So here is where you get to predict the future! Do you think e-book sales will surge in the Christmas season ahead, or do you think we've reached an equilibrium or saturation point in the e-book market?

My crystal ball is broken, so I'll rely on the collective wisdom of my erudite commenters.

Happy Weekend!



25 comments:

  1. I'm considering buying kindles or nooks for my children's Christmas. I imagine there may be a rise in sales this year. Should be an interesting season.

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  2. No I don't think we've reached a saturation point for ebooks or ereaders. Konrath posted about the "glut" of books and he thinks it's nonsense. (He usually thinks things are nonsense). His post is titled the Pie. There will always be a need for great books.

    I think the future depends on what publishers do. Will they lower the price of their ebooks, making it harder for self publishers to compete? I don't know.

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  3. I am surprised that book reviews play such a little role in our book choice!

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  4. @Joanna I thought that was interesting too! As much as reviews are touted as important, they don't seem to really hold sway in most people's purchasing choices. Maybe it's a "critical mass" kind of thing, where you need to have a creditable number of reviews to seem "valid" and unless their overwhelmingly negative, most people don't bother with them?

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  5. If things flatten out this year, I will be shocked. I'm fairly certain this is just the beginning.

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  6. I'm excited to see what this Christmas brings, and not just because I have a Christmas book on the market.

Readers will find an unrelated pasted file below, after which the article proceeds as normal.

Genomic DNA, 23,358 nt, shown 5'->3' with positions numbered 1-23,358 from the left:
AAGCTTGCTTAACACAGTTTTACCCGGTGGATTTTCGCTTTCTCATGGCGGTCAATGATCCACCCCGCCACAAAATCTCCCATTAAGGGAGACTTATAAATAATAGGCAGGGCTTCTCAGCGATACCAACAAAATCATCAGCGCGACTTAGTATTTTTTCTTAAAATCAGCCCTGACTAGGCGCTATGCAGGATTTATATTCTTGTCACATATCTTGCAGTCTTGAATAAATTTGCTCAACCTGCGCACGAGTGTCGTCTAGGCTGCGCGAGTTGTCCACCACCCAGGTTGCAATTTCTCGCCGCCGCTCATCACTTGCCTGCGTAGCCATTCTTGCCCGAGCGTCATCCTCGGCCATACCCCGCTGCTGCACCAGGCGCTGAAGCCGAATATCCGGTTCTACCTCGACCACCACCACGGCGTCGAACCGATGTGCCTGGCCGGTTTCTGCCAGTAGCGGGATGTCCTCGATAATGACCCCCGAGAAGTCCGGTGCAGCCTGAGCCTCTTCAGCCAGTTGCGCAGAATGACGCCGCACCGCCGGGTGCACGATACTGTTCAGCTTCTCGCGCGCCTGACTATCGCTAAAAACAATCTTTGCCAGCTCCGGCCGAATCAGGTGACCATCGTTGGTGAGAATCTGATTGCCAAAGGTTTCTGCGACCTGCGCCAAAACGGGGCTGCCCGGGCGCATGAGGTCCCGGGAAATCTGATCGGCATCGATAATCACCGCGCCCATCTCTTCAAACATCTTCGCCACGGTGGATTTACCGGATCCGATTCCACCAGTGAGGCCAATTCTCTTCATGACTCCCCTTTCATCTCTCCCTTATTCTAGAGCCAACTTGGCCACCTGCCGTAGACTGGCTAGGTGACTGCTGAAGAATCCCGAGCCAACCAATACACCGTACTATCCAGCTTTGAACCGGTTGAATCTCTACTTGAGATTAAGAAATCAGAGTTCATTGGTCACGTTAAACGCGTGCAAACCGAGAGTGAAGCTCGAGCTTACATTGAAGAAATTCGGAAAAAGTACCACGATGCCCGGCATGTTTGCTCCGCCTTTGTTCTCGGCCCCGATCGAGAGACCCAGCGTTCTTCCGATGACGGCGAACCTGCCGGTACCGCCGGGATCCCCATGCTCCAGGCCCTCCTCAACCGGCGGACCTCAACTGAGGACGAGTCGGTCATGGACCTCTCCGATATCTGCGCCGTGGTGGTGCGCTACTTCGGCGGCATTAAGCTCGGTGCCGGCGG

The changes to the publishing landscape are exciting. The greater adoption of new technologies, changes in the ways consumers find books, changes in the ways new authors can publish and promote their works...it's all moving forward at a nice pace. I agree with Adam, this is just the beginning.

    I think ultimately there are great opportunities in both the traditional and self-publishing domains. If self-publishing continues to gain acceptance from consumers, then the traditional publishers will need to be more competitive in the services and rates they offer to the authors they sign. The end of traditional publishers' dominance in the marketplace via new competition would be a good thing.

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  7. I'm thinking there will be a rise in sales as more and more people start drifting towards e-readers (the demise of Borders, I think, could possibly hasten this).

    I'm guessing as much because as a print-lover (I even collect print books), I am for the first time starting to see an e-reader as a definite possibility in my future. And if I'm finally adjusting to the idea, I can't imagine I'm the only one.

    In the end, of course, time will only tell. Regardless, it should be an interesting holiday season indeed!

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  8. @Ava I know what you mean! When my father-in-law refused to let me buy him an e-reader last Christmas, yet went out an bought one for himself this summer (because a friend had one, among other things), I knew something was seriously afoot.

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  9. My 14-year-old has been begging for an e-reader for Christmas. He swears it's ALL he wants and he'll be happy even if it's the ONLY present he gets. :-)

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  10. Thanks for the sweet note - Ill keep up with you too as new follower ;)